Though the market will doubtless penalize any drop in profitability, Persson — who was named ceo last year — reiterated that the gross margin was not the company’s key target.
“Of course profitability is important, but we are a very customer-focused company,” he said. “For us, I don’t think it’s the right thing to steer the company after a certain gross margin.”
Instead, H&M is focusing on extending its reach in emerging markets. It will open its first store in Turkey in November and is looking to enter India, where Spanish rival Inditex’s Zara chain recently opened several stores.
“We are looking, but they have regulations there where you can’t own 100 percent of the company, and when we go into India, we want to have full control,” Persson said.
The annual Veuve Clicquot Polo Classic in Pacific Palisades this weekend drew Kate Hudson, Tracee Ellis Ross, Laura Dern and more. See pictures of the star-studded event on WWD.com. (📷: @chelsealaurenla) #wwdeye
In his new book “Hollywood Royale,” Andy Warhol’s Protégé Matthew Rolston celebrates the Eighties revival of Hollywood glamour. Featuring more than 100 portraits taken by Rolston from 1977 to 1993, the book contains photos of icons like Michael Jackson, Cyndi Lauper, and @drewbarrymore, pictured here in 1991. “Hollywood Royale,” out today, will be accompanied by an exhibition opening at Los Angeles’ Fahey/Klein Gallery on March 1. #wwdeye
"Nowadays when life is not so happy with everything going on in the world, I think people come to me for a little bit of whimsy and color and fun." - Designer Rebecca De Ravenel on her cult-favorite jewelry line. (📸 : @vsteves) #wwd40
“Everyone is talking about how the retail industry is struggling, but I think it’s an incredible time because brands who are doing something different and innovative are setting themselves up for the future,” said @adamgoldston, who founded the luxury athletic brand @apl with his brother @ryangoldsten. The Goldston’s are part of WWD’s 40 under 40: a group of industry notables. See the rest of the list on WWD.com. (📷: @vsteves) #wwd40
@eyeswoon blogger Athena Calderone debuted her first-ever cookbook, “Cook Beautiful,” which is heavily centered on the presentation and visual expression of food. Pictured here are her miso glazed carrots from the book. Get the recipe on WWD.com. (📷: @johnny_miller_) #wwdeye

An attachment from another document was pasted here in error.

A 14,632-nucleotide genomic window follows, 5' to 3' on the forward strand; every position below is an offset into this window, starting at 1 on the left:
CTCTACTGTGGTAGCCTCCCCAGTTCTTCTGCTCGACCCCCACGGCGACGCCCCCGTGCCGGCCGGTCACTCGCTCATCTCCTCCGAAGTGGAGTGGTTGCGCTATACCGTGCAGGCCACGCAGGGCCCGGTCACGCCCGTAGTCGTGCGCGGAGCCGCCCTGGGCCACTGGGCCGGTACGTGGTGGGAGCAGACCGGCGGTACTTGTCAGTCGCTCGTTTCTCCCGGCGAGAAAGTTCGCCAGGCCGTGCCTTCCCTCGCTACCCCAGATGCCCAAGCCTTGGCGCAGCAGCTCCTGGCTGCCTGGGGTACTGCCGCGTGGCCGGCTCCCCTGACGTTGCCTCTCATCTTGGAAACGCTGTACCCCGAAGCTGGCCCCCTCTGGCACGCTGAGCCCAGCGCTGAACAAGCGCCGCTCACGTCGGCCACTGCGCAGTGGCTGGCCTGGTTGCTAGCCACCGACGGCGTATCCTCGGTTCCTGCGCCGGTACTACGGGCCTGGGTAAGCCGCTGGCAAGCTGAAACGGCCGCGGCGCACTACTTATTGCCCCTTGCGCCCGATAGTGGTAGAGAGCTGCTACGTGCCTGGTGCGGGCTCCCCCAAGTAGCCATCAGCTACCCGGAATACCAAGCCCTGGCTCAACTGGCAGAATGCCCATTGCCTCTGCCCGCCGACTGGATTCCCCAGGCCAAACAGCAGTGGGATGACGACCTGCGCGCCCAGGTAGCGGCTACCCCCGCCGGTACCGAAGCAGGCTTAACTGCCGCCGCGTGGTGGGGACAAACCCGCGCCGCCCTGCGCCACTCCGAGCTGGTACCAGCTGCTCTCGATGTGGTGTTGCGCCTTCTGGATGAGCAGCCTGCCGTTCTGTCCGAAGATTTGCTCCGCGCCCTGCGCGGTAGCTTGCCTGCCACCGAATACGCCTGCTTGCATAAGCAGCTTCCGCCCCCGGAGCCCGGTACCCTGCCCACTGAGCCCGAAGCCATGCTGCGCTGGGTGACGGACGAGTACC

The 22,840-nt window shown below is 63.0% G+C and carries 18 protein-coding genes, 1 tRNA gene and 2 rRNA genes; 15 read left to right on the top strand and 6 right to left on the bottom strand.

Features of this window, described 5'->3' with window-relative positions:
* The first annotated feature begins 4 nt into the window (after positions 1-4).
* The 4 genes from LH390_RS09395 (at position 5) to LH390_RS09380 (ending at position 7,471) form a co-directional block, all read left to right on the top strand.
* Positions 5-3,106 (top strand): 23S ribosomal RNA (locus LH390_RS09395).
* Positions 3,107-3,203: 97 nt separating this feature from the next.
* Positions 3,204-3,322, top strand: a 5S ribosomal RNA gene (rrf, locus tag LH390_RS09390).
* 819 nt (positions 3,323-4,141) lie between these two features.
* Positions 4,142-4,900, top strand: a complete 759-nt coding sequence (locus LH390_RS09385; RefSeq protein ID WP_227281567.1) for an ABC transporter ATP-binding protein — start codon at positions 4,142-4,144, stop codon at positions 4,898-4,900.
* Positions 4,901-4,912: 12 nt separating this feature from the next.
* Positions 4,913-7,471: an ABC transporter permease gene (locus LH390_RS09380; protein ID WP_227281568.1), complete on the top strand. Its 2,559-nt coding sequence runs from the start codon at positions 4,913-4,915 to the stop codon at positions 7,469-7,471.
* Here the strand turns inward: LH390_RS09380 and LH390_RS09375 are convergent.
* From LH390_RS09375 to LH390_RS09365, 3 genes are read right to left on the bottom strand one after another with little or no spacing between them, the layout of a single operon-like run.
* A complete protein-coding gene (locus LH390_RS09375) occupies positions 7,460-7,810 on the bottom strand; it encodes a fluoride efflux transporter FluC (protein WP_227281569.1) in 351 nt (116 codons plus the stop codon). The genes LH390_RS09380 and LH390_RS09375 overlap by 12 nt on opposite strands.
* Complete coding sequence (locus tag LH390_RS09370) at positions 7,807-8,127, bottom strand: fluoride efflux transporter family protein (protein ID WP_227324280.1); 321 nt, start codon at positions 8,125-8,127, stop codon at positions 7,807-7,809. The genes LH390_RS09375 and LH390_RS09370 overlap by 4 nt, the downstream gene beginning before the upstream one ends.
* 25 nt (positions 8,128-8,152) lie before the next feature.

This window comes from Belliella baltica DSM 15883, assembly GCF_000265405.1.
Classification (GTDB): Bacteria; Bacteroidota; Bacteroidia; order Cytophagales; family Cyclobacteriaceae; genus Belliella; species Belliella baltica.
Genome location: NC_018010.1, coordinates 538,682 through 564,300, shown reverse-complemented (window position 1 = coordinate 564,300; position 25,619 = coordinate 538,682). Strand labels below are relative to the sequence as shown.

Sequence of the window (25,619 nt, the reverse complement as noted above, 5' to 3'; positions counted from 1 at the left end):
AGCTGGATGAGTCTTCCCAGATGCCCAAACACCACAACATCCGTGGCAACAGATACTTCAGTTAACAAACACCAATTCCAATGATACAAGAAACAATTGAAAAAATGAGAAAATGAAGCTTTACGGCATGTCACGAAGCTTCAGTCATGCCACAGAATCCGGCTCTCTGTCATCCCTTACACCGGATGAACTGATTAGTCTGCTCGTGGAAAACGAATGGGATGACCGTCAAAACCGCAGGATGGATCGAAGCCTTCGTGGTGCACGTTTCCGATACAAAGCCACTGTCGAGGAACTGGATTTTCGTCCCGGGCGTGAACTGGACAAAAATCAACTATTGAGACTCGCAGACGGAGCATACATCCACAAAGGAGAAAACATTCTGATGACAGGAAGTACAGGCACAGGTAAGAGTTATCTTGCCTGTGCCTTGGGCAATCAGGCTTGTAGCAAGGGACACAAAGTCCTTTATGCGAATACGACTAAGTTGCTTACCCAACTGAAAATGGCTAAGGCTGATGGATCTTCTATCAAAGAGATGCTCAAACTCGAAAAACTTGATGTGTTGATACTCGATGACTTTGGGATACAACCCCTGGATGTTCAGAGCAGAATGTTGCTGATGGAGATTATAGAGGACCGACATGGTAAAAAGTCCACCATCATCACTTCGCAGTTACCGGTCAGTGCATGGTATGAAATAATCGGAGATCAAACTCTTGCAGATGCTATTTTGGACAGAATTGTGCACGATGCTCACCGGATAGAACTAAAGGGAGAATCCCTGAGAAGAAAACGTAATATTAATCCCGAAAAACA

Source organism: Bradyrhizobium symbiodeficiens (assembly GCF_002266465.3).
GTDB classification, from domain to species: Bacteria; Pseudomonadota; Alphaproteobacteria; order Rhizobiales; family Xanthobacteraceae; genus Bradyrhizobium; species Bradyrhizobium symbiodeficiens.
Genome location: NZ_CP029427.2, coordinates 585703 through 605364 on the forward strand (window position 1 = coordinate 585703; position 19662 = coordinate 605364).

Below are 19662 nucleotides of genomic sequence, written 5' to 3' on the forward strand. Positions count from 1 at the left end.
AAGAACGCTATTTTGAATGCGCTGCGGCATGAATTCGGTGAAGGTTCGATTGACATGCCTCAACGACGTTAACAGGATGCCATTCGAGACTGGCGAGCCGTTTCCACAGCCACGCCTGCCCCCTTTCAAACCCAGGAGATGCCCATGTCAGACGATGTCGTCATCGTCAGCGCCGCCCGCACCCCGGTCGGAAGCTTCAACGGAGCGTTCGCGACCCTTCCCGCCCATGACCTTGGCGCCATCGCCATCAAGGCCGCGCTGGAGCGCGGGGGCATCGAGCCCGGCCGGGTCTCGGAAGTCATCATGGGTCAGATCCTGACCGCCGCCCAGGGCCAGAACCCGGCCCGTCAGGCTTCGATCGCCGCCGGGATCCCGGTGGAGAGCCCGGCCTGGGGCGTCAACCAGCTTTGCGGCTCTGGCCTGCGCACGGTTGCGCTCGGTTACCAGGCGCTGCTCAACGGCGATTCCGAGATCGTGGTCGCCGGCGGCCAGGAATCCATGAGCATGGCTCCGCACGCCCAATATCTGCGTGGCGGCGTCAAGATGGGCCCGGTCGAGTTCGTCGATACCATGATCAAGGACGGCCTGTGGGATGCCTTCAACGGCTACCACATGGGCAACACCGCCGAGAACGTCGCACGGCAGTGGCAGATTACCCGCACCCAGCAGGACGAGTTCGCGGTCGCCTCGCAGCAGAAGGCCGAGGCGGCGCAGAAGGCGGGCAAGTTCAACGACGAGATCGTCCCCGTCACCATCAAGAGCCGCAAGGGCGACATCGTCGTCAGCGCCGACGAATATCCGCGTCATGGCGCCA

“It’s passion that helps get anybody to a certain point and it’s what’s propelled me,” said Kith founder @ronniefieg, one of WWD’s 40 under 40: a group of industry notables who are changing the face of retail, fashion and beauty. Fieg, who opened a Manhattan flagship on October 7, began his career at age 13 as a stock boy and salesman for footwear chain David Z. “I think staying true to [my] beliefs, hard work and passion have gotten me to where [Kith] is today.” See the rest of the 40 at WWD.com. (📷: @vsteves) #wwd40
25-year-old @samweaving is about to break out this fall, starring in Netflix’s horror film “The Babysitter,” fittingly out today on Friday the 13th. That’s not the only place you’ll be seeing her, though — Weaving’s got a role Showtime’s “SMILF” and another alongside Frances McDormand and Woody Harrelson in “Three Billboards Outside Ebbing, Missouri.” Though she’s got a full plate at the moment, there’s one role she’s got her eye on: Marilyn Monroe. “I’m a little too young at the moment, but it’s on my bucket list,” the actress told WWD (📷: @dandoperalski) #wwdeye
BFF's Poppy Jamie and Suki Waterhouse celebrated the launch of their bag line Pop x Suki at Nordstrom last night. "The line is really about our friendship, and how we are so different but complement each other," said Waterhouse. 👯 (📷: Katie Jones) #wwdeye
After designing the new @louisvuitton and @bulgariofficial flagships and a @chanelofficial boutique opening in Japan, @petermarinoarchitect has another project on his plate: The Lobster Club. Located in the Seagram Building, it’s the famed architect’s first restaurant project in New York, serving up modern Japanese brasserie-style cuisine. Bronze hues, bespoke material detailing, blush and chartreuse tones and a heavy emphasis on Picasso can be seen throughout. Mark your calendars for Nov. 1 for the much-anticipated opening. (📷: @clint_spaulding) #wwdeye